A man-made world: redressing the impact of fashion

February 15, 2022

Collage with photograph by Cottonbro at Pexels

Abi Greene examines how changing your wardrobe habits can help save the planet

The economy is a man-made structure. Its rules, regulations and functioning are all determined by consumers, producers and the government. So why, according to the McKinsey & Company report, does 97% of the fashion industry’s profits belong to only 20 companies?

Surely, if we have the ability to change this we would! However, the inequalities only seem to increase. With the raging exploitation of the vulnerable and violation of our environment we seem to be heading in completely the wrong direction. Why are we not able to head towards a new, improved and sustainable world?

We aren’t because in order for that to happen we need systematic change. We need a shift in direction to come from the top 20 profiteering fashion companies. We need them to move away from their thrones of hierarchy, fuelled by high profits and a lack of regulation.

In order for success we, as the demanding consumers, must spark change. We must advocate for our planet instead of succumbing to our insatiable and unnecessary desires.

Wearing outfits we have hand picked can help express our creativity and form part of our identity

The clothing industry is responsible for 10% of global emissions. With a 100 billion garments produced annually, and clothing kept for half as long as it was 15 years ago, the industry’s detrimental effects on the planet are skyrocketing.

Edge, fashion intelligence, reports that to create a single T-shirt or pair of jeans requires approximately 5,000 gallons of water. In addition to its role as a violent creator of global warming, the fashion industry exploits millions of people. Fewer than 2% of its workers earn the living wage. We only have ourselves to blame for these outcomes.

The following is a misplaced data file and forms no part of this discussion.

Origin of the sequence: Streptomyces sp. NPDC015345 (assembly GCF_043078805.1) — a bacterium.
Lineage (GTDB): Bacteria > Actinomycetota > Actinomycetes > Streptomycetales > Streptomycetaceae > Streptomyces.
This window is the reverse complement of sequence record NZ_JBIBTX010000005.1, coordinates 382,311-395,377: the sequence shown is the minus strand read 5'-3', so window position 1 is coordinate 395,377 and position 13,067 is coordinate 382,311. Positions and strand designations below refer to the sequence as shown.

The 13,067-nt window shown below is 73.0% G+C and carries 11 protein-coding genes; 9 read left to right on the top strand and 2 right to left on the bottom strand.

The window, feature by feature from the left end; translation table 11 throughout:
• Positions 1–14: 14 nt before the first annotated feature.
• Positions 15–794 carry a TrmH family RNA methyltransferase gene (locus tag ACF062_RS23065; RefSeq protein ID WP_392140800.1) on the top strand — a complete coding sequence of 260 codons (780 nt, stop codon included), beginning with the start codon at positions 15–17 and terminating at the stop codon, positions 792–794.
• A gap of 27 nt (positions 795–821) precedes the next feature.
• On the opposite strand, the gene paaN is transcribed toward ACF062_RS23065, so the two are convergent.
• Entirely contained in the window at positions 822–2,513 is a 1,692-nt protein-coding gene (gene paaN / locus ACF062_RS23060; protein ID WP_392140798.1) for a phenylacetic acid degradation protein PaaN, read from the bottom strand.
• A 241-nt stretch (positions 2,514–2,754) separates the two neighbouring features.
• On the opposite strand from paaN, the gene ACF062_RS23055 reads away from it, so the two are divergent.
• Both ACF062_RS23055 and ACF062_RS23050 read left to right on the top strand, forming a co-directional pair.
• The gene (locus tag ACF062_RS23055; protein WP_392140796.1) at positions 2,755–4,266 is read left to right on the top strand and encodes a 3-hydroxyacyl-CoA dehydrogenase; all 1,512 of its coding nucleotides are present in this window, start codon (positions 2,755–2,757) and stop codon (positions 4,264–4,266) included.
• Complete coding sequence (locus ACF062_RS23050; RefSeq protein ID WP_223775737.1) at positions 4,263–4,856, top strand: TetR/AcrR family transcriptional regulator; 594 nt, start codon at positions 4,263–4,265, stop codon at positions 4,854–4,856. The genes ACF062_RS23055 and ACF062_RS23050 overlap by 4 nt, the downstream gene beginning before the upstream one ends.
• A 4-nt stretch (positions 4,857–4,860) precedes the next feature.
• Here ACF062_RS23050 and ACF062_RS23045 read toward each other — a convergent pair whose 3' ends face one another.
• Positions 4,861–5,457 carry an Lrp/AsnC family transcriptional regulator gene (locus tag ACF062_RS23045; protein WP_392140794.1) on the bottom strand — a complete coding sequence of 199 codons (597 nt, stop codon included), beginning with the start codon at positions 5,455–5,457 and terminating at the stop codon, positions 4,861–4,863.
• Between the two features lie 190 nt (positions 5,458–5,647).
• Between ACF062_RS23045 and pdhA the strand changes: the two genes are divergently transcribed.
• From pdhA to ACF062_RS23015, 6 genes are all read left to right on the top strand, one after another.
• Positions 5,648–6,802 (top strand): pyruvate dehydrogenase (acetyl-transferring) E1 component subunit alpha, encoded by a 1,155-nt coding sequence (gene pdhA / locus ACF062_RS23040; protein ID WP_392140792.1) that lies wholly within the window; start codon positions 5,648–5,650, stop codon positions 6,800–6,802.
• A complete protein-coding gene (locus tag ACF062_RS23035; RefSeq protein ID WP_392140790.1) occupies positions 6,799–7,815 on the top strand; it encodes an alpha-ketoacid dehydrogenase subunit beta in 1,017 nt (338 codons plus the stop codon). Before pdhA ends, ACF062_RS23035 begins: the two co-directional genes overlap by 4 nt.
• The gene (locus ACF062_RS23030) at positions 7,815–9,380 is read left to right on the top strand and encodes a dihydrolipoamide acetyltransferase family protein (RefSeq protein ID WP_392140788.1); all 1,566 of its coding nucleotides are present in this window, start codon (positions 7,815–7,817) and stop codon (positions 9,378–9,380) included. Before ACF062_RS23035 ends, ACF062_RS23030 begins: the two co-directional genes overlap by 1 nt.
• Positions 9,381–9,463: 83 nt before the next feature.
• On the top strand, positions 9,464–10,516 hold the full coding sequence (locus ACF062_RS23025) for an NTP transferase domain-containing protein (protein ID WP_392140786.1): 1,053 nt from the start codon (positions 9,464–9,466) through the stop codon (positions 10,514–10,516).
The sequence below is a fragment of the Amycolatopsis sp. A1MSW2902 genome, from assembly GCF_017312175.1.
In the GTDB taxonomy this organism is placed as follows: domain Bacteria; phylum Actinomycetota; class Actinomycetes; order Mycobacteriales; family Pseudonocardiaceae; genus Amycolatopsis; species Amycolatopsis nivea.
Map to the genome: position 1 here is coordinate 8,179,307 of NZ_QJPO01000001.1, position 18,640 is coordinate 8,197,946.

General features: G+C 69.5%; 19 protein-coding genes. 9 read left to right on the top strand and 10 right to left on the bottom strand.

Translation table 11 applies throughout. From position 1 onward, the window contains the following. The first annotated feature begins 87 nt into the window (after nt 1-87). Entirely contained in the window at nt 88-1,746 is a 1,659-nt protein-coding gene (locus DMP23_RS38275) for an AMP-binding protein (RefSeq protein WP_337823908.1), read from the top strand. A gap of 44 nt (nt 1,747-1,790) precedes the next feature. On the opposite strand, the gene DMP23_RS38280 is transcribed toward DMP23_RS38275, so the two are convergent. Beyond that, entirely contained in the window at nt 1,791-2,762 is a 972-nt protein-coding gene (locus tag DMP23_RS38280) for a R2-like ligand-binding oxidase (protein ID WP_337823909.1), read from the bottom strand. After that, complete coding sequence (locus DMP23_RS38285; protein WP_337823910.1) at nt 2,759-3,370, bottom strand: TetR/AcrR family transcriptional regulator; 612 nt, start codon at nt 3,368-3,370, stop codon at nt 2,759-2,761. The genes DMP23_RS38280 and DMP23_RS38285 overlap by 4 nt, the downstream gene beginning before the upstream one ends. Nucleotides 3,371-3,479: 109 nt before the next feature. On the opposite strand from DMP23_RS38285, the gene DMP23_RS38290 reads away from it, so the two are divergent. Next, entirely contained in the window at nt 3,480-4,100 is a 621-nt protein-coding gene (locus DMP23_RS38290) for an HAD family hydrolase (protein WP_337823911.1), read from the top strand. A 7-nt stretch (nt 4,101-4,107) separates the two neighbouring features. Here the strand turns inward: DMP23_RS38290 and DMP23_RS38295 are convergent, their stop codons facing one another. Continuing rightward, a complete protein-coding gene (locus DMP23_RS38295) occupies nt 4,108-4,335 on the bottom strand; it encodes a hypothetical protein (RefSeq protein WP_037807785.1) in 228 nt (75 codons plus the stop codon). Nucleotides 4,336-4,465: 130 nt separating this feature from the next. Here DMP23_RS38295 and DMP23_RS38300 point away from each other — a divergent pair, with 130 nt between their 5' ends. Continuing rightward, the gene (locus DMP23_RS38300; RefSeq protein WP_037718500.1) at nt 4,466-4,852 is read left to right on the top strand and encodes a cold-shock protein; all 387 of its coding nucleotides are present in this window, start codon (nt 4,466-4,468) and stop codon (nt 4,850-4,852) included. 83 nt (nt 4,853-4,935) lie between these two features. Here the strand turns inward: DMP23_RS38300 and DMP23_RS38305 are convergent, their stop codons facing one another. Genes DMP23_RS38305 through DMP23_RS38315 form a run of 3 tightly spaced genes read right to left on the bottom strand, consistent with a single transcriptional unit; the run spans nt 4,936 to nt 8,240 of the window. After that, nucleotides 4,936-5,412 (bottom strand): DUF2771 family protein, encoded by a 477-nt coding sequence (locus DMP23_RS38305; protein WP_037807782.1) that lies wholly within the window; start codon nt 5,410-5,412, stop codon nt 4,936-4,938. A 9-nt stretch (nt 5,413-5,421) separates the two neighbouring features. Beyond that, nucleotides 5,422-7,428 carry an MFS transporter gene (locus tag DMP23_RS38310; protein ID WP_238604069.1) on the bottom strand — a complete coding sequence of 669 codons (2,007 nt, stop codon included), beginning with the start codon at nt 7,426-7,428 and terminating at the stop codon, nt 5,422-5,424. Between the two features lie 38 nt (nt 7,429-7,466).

According to an article in contactmusic.com many of the items we consume are only worn seven to ten times before being thrown out. We’re actively demanding goods that we already have an excess amount of.

Emma Watson has suggested a rule, “if you won’t wear it 30 times, don’t buy it”. While this is sound and logical advice, we as a nation are evidently not acting on it.

Selecting, assembling and wearing outfits we have hand-picked can help express our creativity and form part of our identity. The key is not to strip away our fashion tastes and styles. We can still express ourselves but in more sustainable ways.

Stop buying endless amounts of clothes. Source your wardrobe from thrifted, second-hand stores. If pre-worn clothes are too much of a jump, there’s no excuse to not reduce your fashion footprint.

Choose from the many other options available. Pangaia, Patagonia, TOMS, and RubyMoon are great environmentally friendly lines, which will enable you to stop giving power to the biggest, most exploitative companies.

One of the biggest advantages of thrifting, for the planet, is that it keeps clothes out of landfills

Even if you’re someone who likes to regularly transform your style, participating in clothing swaps is an option. You can donate your clothes to charities or second-hand organisations and then pick out your next rotation from these same locations to restock your wardrobe.

If anything, this is a more exciting and creative way to create a bespoke style. Second-hand clothing is accumulated from around the country, the world and even more exclusively from different eras. You will always be original, probably the only person with the pieces you have sourced.

This burst of authenticity and exploration make it so appealing that I wonder why we haven’t already switched towards this sustainable lifestyle. Being more affordable it’s popularity is increasing on the high street and online. With increased interest and involvement, this journey can only flourish further.

One of the biggest advantages of thrifting, for the planet, is that it keeps clothes out of landfills. Involve yourself in this movement now to see a better future, not only for our planet but for the exploited workforce – and your wardrobe too!

Abi studies English literature, Economics and Sociology at Woodhouse College. She’s passionate about fashion, sports and literature finding it fascinating how powerful an outfit, action or book can be through its ability to be explored and interpreted in many different ways.

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